This site uses cookies. By continuing to browse the site, you are agreeing to our use of cookies. Read more here     Accept
Find us +44 (0)113 2837100
Menu

News

News

Leeds Centre for Victorian Studies to host two-day Science and Spiritualism Conference

Posted on 23 May 2019

news, news:Leeds Centre for Victorian Studies, news:Research, news:Media, Film and Culture, news:Community

The Leeds Centre for Victorian Studies (LCVS) will host a two-day conference, Science and Spiritualism, 1750 – 1930, at Leeds Trinity University on Thursday 30 and Friday 31 May 2019.

This two-day interdisciplinary conference will explore the history of the intersection of science and spiritualism during the nineteenth century, and is the first conference to look at this type of historical relationship.

Internationally acclaimed photographer Shannon Taggart will be in attendance to showcase her exhibition of photographs of Lily Dale, New York, which is home to the world's largest Spiritualist Community; The Lily Dale Assembly.

Shannon's photographs have been exhibited and featured internationally, in publications such as Time Magazine, New York Times Magazine, Discover and Newsweek. Her work has also been recognised by Nikon, Magnum Photos and the Alexia Foundation for World Peace.

Professor Christine Ferguson (University of Stirling), and Professor Roger Luckhurst (Birkbeck, University of London) are keynote speakers for the event, which also welcomes a range of scholars to deliver their expertise from literary, science and technology backgrounds.

The conference will also feature a performance from Nik Taylor and Andy Cooper, who will perform a re-enactment of a Victorian Séance to provide historical context and lead into a critical discussion with delegates.  

Nik Taylor is a research magician and performer from the University of Huddersfield and Andy Cooper (performing under the stage name Ashton Carter) is a magician and storyteller specialising in bizarre magic and the recreation of séances.

This is the first major conference hosted by LCVS since the 26th Annual Conference on Virginia Woolf and Heritage at Leeds Trinity University in June 2016, which saw more than 220 scholars from all over the world come together to discuss Woolf's work.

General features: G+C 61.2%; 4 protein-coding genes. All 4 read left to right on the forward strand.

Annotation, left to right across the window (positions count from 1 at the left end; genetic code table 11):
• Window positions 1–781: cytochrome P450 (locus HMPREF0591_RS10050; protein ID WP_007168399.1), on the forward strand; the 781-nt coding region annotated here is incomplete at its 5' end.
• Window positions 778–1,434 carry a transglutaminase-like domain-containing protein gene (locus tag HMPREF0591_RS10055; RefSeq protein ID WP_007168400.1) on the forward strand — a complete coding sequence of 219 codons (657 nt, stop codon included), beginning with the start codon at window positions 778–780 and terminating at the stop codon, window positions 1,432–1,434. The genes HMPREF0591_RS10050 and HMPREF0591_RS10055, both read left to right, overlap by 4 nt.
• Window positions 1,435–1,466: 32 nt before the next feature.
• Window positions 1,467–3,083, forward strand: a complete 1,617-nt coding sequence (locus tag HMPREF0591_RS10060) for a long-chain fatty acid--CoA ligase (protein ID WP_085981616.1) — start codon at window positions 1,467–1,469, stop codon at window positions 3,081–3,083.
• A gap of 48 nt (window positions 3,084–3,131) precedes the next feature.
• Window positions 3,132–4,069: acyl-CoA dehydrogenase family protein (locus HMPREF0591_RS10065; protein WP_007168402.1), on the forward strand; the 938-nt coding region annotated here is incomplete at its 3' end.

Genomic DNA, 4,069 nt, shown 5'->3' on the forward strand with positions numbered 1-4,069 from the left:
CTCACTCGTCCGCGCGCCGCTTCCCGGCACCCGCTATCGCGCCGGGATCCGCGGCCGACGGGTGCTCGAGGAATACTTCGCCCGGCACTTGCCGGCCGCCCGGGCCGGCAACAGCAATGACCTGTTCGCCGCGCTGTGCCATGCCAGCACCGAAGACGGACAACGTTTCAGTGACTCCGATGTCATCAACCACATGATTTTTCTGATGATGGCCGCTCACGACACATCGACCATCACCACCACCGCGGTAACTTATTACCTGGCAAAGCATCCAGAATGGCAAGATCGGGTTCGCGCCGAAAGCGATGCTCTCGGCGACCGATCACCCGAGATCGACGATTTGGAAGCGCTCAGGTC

Professor Rosemary Mitchell, Deputy Director of LCVS, said: "The rise of spiritualism and the development of scientific disciplines were both key developments in the Victorian period, and have attracted much recent academic attention.  This conference brings together scholars working in both areas, reflecting the highly interdisciplinary character of the LCVS, and contributing to current debates on the relationship of science and religion by exploring the interactions between this extraordinary religious phenomenon and scientific modes of enquiry in the long nineteenth century."

LCVS was established in 1994 and is one of the leading Victorian centres in the country offering a MA programme in Victorian Studies and PhD scholarship. The research centre, made up of academics from Leeds Trinity University, organise yearly seminars, workshops and conferences, and are founders of the Journal of Victorian Culture, published by Oxford University Press.

Professor Jane de Gay, MA Victorian Studies programme leader, said: "At the LCVS, we are always looking for ways to give our students a taste of academic life, by giving them opportunities to get involved in our conferences, seminars and colloquia. For undergraduates doing front-of-house duties, MA students writing blogs, and PhD students chairing sessions, Science and Spiritualism is sure to be an unforgettable experience."

The conference will run from 9.00am – 7.15pm on Thursday 30 May, ending with a Wine Reception and the Keynote from Christine Ferguson; and from 9.00am – 6.30pm on Friday 31 May, ending with the Keynote by Roger Luckhurst.

For more information about the event, along with session listings, please click here. Tickets can be purchased online here.​